After several decisive attacks that have killed scores of police and other security forces in the past six months, the leadership of India's increasingly bold Maoist rebels has been caught off guard by what it says was an unauthorized act of terrorism by an allied group. Indian intelligence officials now believe that a tribal militia associated with the Maoists was behind the May 28 train derailment that killed 148 people. A spokesman for the insurgency, organized as the Communist Party of India (Maoist), told TIME it was "an act of terrible indiscretion."
The episode is one of the worst ever to strike the Indian railway system. The clips that fasten the railway track together were removed at a point about 150 km west of Kolkata, in the Jhargram area of West Midnapore, a Maoist stronghold in the state of West Bengal. As the Mumbai-bound Gyaneshwari Express moved over the sabotaged track, it derailed. Almost immediately afterward, a transport train passing on the parallel track crashed into the derailed passenger train, leaving 148 people dead.
Within hours, the state police chief blamed the attack on Maoist guerrillas who are waging an armed uprising against the Indian state in the name of the rural poor. The alleged act of sabotage fell on the first day of a "black week" called by the Maoists to condemn what they describe as "atrocities against villages" and to stop the government's armed offensive against them. West Midnapore has already been a theater of that conflict. Just a few kilometers away from the railway disaster, the Maoist guerrillas raided an Indian paramilitary camp in February, killing 24 policemen.
But now intelligence officials in both Kolkata and New Delhi tell TIME that, working closely with investigators, they are in possession of "substantial evidence, including tapped telephone conversations" linking the attack not to the central Maoist organization but to two leaders of the People's Committee Against Police Atrocities (PCPA), a tribal militia formed in West Midnapore protesting against alleged police atrocities. The group has been locked in an intense and often violent political fight against the state government over the acquisition of farmland for new industrial projects. Intelligence officials say two leaders of the PCPA Umakanto Mahato and Bapi Mahato carried out the attack along with 15 to 20 other militia members.
This has put the Maoists on the defensive. The Maoists' organization is separate from the PCPA, but it has used the group's strong popular base among the tribal population to spread its influence in the region. Soon after the derailment, the Maoists issued a statement denying involvement. "It is not the Maoist policy to attack civilians," said a Maoist spokesperson who goes by the alias Akash, who spoke to TIME from an undisclosed location in eastern India. "Please read our party documents carefully. We are not behind the railway attack. And we will soon hold a public court to punish the guilty." Another Maoist spokesperson from the region, Sunil, told TIME they would "guard trains passing through the area" to prove their innocence.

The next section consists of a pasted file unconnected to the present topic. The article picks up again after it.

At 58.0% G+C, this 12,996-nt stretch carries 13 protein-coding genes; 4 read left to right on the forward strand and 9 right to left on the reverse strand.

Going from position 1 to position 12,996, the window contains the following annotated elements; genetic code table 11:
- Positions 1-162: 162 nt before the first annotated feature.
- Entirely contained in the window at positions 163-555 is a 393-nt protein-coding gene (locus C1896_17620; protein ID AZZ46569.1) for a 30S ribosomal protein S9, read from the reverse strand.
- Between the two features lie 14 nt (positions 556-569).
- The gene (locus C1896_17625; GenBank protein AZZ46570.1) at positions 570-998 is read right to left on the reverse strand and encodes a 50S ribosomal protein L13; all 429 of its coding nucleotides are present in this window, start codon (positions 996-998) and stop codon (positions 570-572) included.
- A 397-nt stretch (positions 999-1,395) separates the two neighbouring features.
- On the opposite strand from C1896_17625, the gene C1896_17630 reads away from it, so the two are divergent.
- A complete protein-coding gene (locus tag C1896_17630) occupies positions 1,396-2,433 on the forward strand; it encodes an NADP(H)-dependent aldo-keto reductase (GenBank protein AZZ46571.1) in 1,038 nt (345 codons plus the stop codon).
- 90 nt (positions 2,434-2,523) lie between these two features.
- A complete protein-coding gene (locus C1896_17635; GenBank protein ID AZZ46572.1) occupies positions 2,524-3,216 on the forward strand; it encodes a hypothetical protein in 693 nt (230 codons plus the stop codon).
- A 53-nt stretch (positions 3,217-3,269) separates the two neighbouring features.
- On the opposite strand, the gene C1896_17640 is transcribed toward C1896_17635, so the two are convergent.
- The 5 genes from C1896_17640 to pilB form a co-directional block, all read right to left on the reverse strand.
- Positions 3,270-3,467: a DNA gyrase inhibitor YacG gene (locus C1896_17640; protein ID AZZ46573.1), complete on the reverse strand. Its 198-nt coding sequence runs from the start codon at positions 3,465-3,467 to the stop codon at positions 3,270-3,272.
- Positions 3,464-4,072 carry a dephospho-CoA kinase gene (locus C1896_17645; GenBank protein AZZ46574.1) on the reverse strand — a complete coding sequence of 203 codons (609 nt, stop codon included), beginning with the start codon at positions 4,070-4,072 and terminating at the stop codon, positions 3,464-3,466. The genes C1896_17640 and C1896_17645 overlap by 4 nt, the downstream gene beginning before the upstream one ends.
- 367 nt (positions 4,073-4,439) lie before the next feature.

Even a senior intelligence official in charge of anti-Maoist operations says it looks "very unlikely" that the Maoist leadership ordered the attack. Trains have been a frequent target of other acknowledged attacks by the Maoist insurgents. But in most of those cases, the Maoists have targeted nonpassenger trains or disrupted service by blowing up tracks well ahead of an oncoming train. "It's their policy not to cause any inconvenience to the masses," the intelligence official says. "The CPI-Maoist politburo will never accept this."
Asit Mahato, a spokesman for the PCPA, denies responsibility, countering that flip-flops by the police indicate that "they are trying to hide something. Something which might be harmful to the government. They have blamed Bapi Mahato, but he is not even a member of the PCPA. Please ask the police to provide proof that he is a PCPA member."
The denials by the Maoists, who usually take responsibility for their attacks, and the PCPA may be a sign of something more disturbing: a rift between the leaders and their supporters on the ground. Clearly, the Maoists cannot afford to lose support. The Maoists, also known as Naxalites (after the village of Naxal, where they trace their beginnings), have an estimated 20,000 armed guerrillas and have established pockets of resistance in forested and rural areas in at least 10 of the 28 Indian states. They are under increasing pressure, though, as more than 50,000 police and paramilitary troops have been deployed over the past year to fight them. In response, Maoist attacks have gotten more frequent and deadlier. If this episode is any indication, they could also get much more dangerous for the ordinary Indians the Maoists claim to represent.